Decentralization and development of modern local government systems were fundamental components of transition in Central Europe. During this first decade of demolishing centralized states and unifying public services, various local government models were designed. Political mechanisms, economic systems, inherited institutions and management practices were restructured in these countries. Several shifts in objectives and modifications in the speed of changes characterized the long learning process of establishing new local governments. Ten years after political transformation, this book is an attempt to assess the most important elements of local government systems and to present the similarities and differences in the existing models of eight countries of Central and Eastern Europe (CEE).
This publication is a continuation of the first anthology on local governments in the region published by the predecessor organization of the Local Government and Public Service Reform Initiative (LGI) in 1994. At that time there was a need for basic information on local governments. Those reports described a wide range of countries in a concise manner. Our first goal with this publication is to update the information on the first of three groups of countries. At the same time our intention is not only to present systemic information, but also to analyze and evaluate internal processes. In this way local government structures can be better understood and compared.
These goals are in line with LGI’s mission to generate knowledge on local governments and public services in the CEE region. This information and analysis will be an important building block for the gradual development of local governments. Countries following different patterns might learn from this information on local models. We also hope that through this publication LGI will be able to establish new partnerships with policymakers and other potential users of this book.
The collection of descriptive papers in this volume is the first product of a three-part series analyzing systems of local government in the postcommunist countries of the former soviet bloc. One of the most important elements of the transitions taking place in the 1990s is the establishment of new democratic municipal systems and intergovernmental relations. This process has been continuous, which is why this comparison is to be used not only as a source of information, but also as a collection of lessons for other countries in the region.
The group of countries scrutinized here belongs to Central Europe—this geographical category being interpreted in a wider sense, including the Baltic states (Latvia, Lithuania, Estonia), the countries of the so-called Visegrád group (Poland, Czech Republic, Slovakia, Hungary) and Slovenia. The selection is not meant to create absolute categories; rather, the grouping is based mainly on practical issues that will be elaborated below.
The method utilized by the authors of the volume is mainly descriptive, which seemed to be most useful at this stage since even the most basic relevant information on public administration reform is lacking. Based upon the first publication by the Open Society Institute on these topics [ILGPS 1994], this volume attempts to provide updated material on the progress of local government reform processes in the region. This introductory study also aims to find common characteristics in eight Central European countries actively transforming public administration and, if possible, in the structural features of these developing systems. It is hoped that such an exercise may be relevant to other countries in understanding their specific transformation processes. Simultaneously, this analysis hopes to identify the different models used and the typical obstacles that have arisen in the process of building new local democratic institutions.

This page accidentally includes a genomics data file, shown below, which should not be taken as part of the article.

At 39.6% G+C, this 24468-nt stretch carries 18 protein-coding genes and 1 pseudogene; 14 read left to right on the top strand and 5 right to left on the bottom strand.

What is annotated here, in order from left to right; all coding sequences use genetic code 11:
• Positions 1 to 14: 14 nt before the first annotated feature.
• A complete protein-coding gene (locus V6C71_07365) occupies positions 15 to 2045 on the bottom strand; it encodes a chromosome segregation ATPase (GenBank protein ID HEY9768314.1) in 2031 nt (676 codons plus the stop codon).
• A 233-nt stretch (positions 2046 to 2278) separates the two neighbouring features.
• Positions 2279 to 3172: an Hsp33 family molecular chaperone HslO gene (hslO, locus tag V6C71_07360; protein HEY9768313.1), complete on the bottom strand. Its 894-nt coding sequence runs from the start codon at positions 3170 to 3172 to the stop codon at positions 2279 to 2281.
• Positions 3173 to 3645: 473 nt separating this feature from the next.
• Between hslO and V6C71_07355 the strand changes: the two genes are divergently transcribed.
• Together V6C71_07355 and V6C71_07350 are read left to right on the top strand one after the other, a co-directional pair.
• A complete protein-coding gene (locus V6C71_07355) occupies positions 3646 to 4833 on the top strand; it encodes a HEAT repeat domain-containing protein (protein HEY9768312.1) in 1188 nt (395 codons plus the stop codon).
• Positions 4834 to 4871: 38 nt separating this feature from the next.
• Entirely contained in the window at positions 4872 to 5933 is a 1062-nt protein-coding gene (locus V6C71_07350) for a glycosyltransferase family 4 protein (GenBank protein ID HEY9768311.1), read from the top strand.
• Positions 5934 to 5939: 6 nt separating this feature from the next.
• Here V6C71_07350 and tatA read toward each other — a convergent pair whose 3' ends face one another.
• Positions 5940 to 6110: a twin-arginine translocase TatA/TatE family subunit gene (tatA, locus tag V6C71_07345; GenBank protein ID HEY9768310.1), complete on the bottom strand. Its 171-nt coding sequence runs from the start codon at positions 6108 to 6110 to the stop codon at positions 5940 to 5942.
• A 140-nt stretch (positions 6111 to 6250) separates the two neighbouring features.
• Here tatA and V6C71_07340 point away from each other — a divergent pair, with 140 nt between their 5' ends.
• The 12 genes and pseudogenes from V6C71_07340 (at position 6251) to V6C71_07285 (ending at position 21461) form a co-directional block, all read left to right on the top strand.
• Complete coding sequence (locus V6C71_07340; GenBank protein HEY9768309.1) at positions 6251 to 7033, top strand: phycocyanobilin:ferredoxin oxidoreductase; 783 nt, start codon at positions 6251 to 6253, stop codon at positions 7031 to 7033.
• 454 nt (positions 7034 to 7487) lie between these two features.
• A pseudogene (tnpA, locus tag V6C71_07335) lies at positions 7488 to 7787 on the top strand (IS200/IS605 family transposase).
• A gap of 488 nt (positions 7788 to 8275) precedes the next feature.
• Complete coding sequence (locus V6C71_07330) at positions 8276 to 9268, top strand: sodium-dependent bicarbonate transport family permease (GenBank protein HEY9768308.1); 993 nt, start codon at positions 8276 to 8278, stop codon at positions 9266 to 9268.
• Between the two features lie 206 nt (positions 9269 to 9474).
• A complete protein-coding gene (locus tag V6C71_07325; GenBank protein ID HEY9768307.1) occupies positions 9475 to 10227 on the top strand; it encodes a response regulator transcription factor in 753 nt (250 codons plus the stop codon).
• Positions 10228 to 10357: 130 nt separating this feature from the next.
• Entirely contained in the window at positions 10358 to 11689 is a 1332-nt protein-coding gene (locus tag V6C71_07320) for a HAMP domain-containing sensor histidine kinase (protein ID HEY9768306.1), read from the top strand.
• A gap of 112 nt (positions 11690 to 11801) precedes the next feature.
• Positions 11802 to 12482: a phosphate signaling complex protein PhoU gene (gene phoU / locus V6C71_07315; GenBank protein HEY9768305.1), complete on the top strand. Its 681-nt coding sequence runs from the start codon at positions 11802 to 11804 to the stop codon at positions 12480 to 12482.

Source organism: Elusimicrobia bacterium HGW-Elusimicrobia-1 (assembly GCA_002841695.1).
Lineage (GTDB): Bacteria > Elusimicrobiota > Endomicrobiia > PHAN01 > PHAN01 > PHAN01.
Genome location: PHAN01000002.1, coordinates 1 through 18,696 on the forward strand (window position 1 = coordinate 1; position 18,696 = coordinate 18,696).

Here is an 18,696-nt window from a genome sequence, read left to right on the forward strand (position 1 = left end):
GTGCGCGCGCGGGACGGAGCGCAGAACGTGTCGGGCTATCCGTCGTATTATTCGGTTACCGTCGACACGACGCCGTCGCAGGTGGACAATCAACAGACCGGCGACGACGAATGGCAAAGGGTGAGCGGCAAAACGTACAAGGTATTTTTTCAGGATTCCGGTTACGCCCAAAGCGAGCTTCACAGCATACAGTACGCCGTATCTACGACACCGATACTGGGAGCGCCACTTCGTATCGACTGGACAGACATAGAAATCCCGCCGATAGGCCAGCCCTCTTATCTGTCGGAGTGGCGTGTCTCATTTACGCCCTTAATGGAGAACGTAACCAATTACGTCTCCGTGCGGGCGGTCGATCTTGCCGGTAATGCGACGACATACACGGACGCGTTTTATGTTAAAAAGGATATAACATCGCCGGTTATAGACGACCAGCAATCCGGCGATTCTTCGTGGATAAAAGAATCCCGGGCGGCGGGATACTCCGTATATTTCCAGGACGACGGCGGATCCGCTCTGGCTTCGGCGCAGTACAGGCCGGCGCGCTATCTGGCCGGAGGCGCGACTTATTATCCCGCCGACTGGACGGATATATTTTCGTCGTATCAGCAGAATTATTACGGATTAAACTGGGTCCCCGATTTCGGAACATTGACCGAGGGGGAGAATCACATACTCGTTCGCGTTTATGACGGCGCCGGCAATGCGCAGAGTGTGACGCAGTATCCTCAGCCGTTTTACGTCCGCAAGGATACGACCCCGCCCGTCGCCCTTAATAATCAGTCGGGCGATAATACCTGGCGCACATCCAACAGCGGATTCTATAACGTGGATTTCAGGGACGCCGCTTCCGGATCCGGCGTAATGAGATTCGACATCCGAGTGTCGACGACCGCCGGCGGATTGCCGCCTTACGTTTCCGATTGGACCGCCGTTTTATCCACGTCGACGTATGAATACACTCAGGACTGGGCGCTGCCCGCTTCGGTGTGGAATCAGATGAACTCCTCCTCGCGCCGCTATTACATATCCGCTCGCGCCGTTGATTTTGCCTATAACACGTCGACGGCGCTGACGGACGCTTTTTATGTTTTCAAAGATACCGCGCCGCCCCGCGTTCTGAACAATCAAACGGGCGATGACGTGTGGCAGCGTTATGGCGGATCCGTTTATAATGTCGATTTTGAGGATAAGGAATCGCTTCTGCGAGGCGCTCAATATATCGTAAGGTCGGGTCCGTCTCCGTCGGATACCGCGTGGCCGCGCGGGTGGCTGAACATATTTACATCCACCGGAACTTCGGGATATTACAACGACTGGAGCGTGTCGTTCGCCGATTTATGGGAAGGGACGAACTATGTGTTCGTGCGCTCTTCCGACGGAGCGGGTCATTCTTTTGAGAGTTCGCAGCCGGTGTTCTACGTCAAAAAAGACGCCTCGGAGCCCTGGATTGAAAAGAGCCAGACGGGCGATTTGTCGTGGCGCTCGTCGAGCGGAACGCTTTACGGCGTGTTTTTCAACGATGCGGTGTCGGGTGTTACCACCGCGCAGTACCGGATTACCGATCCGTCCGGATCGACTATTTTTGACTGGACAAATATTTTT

Tamás M. Horváth
Tamás M. Horváth, lawyer, PhD, DSc graduated from Faculty of Political and Legal Studies, Eötvös Lóránd University, Budapest in 1984. He started to work in the Hungarian Institute of Public Administration and got practical experience in different levels of councils. In the 80ies he studied local governments, different areas of municipal public policy and took part in the preparation of the act on local self-governments (passed in 1990) as one of the most emblematic laws in the system transformation of Hungary. Then he was a free lance consultant working for different projects of the British Know How Fund, World Bank, UNDP, OSI Local Government and Public Service Reform Initiative. These projects focused on comparative analyses of municipal systems in Central and Eastern European countries and Middle Asia, making proposals for the institution-building and development of public policy areas, especially public utility services, environmental protection and administration in mayors’ offices. Between 2001 and 2007 he was deputy director general of the Hungarian Institute of Public Administration.
After getting different degrees, like PhD in 1992, post-doctoral degree (DSc) in 2000, dr. habil. from economics and managerial studies in 2001 he became university professor of the University of Debrecen in the Faculty of Political and Legal Studies. Now he is the head of Department of Financial Law and Public Management, leader of the PhD school and responsible for the MA course in Public Management of the faculty. His more than 120 articles, parts of books and books were published in Hungarian or English, and some of them in other languages. From all of these, the most cited work (ed. 2000) is Decentralization: Experiments and Reform, Local Governments in Central and Eastern Europe, Budapest, OSI/LGI. Main fields of experience in consulting and research are public management, policy-making at different levels of administration and local policies.